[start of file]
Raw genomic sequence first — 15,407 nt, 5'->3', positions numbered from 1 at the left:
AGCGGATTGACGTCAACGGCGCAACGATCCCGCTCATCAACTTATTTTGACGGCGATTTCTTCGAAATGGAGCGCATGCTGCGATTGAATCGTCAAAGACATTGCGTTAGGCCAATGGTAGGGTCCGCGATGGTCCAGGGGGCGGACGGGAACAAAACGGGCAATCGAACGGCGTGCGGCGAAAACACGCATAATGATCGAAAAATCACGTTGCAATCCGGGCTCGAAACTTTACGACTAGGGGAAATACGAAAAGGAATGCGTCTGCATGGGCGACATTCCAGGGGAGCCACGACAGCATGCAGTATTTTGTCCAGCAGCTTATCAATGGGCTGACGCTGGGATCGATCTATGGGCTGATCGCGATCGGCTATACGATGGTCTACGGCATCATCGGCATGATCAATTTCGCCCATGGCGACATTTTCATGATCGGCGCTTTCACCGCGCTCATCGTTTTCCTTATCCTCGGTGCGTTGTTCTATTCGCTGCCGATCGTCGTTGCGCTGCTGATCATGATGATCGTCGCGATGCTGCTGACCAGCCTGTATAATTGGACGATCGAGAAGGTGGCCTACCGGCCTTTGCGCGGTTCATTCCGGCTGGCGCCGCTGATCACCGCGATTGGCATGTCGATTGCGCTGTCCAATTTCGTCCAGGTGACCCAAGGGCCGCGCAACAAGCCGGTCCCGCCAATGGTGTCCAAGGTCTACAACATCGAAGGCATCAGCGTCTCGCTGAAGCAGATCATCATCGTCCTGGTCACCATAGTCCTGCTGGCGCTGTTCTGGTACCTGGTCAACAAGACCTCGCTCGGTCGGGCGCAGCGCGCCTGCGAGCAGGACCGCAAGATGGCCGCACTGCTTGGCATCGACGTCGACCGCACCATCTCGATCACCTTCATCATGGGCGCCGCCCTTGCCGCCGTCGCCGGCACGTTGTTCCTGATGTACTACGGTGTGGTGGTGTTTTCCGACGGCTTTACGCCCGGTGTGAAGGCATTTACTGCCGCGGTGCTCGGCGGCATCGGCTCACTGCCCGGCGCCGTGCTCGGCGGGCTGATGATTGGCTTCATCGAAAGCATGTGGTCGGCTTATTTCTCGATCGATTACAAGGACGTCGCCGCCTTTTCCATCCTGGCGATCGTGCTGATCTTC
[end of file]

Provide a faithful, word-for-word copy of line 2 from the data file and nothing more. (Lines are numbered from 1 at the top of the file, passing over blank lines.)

AGCGGATTGACGTCAACGGCGCAACGATCCCGCTCATCAACTTATTTTGACGGCGATTTCTTCGAAATGGAGCGCATGCTGCGATTGAATCGTCAAAGACATTGCGTTAGGCCAATGGTAGGGTCCGCGATGGTCCAGGGGGCGGACGGGAACAAAACGGGCAATCGAACGGCGTGCGGCGAAAACACGCATAATGATCGAAAAATCACGTTGCAATCCGGGCTCGAAACTTTACGACTAGGGGAAATACGAAAAGGAATGCGTCTGCATGGGCGACATTCCAGGGGAGCCACGACAGCATGCAGTATTTTGTCCAGCAGCTTATCAATGGGCTGACGCTGGGATCGATCTATGGGCTGATCGCGATCGGCTATACGATGGTCTACGGCATCATCGGCATGATCAATTTCGCCCATGGCGACATTTTCATGATCGGCGCTTTCACCGCGCTCATCGTTTTCCTTATCCTCGGTGCGTTGTTCTATTCGCTGCCGATCGTCGTTGCGCTGCTGATCATGATGATCGTCGCGATGCTGCTGACCAGCCTGTATAATTGGACGATCGAGAAGGTGGCCTACCGGCCTTTGCGCGGTTCATTCCGGCTGGCGCCGCTGATCACCGCGATTGGCATGTCGATTGCGCTGTCCAATTTCGTCCAGGTGACCCAAGGGCCGCGCAACAAGCCGGTCCCGCCAATGGTGTCCAAGGTCTACAACATCGAAGGCATCAGCGTCTCGCTGAAGCAGATCATCATCGTCCTGGTCACCATAGTCCTGCTGGCGCTGTTCTGGTACCTGGTCAACAAGACCTCGCTCGGTCGGGCGCAGCGCGCCTGCGAGCAGGACCGCAAGATGGCCGCACTGCTTGGCATCGACGTCGACCGCACCATCTCGATCACCTTCATCATGGGCGCCGCCCTTGCCGCCGTCGCCGGCACGTTGTTCCTGATGTACTACGGTGTGGTGGTGTTTTCCGACGGCTTTACGCCCGGTGTGAAGGCATTTACTGCCGCGGTGCTCGGCGGCATCGGCTCACTGCCCGGCGCCGTGCTCGGCGGGCTGATGATTGGCTTCATCGAAAGCATGTGGTCGGCTTATTTCTCGATCGATTACAAGGACGTCGCCGCCTTTTCCATCCTGGCGATCGTGCTGATCTTC